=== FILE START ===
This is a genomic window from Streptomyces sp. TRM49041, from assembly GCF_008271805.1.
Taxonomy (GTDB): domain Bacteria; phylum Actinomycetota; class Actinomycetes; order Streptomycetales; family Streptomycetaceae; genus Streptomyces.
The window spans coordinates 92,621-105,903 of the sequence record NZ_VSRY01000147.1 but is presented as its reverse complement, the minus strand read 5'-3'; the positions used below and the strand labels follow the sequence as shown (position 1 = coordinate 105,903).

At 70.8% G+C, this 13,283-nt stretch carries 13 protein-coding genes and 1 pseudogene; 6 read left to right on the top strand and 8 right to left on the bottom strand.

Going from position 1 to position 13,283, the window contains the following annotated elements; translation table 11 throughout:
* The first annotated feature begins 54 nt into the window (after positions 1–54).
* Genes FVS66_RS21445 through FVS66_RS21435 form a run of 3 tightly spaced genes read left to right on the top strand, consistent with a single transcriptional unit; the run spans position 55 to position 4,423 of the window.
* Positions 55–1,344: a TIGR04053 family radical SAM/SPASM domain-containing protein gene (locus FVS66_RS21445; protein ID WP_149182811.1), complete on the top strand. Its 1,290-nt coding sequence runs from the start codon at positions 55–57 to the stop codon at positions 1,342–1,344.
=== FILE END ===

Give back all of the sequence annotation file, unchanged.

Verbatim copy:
This is a genomic window from Streptomyces sp. TRM49041, from assembly GCF_008271805.1.
Taxonomy (GTDB): domain Bacteria; phylum Actinomycetota; class Actinomycetes; order Streptomycetales; family Streptomycetaceae; genus Streptomyces.
The window spans coordinates 92,621-105,903 of the sequence record NZ_VSRY01000147.1 but is presented as its reverse complement, the minus strand read 5'-3'; the positions used below and the strand labels follow the sequence as shown (position 1 = coordinate 105,903).

At 70.8% G+C, this 13,283-nt stretch carries 13 protein-coding genes and 1 pseudogene; 6 read left to right on the top strand and 8 right to left on the bottom strand.

Going from position 1 to position 13,283, the window contains the following annotated elements; translation table 11 throughout:
* The first annotated feature begins 54 nt into the window (after positions 1–54).
* Genes FVS66_RS21445 through FVS66_RS21435 form a run of 3 tightly spaced genes read left to right on the top strand, consistent with a single transcriptional unit; the run spans position 55 to position 4,423 of the window.
* Positions 55–1,344: a TIGR04053 family radical SAM/SPASM domain-containing protein gene (locus FVS66_RS21445; protein ID WP_149182811.1), complete on the top strand. Its 1,290-nt coding sequence runs from the start codon at positions 55–57 to the stop codon at positions 1,342–1,344.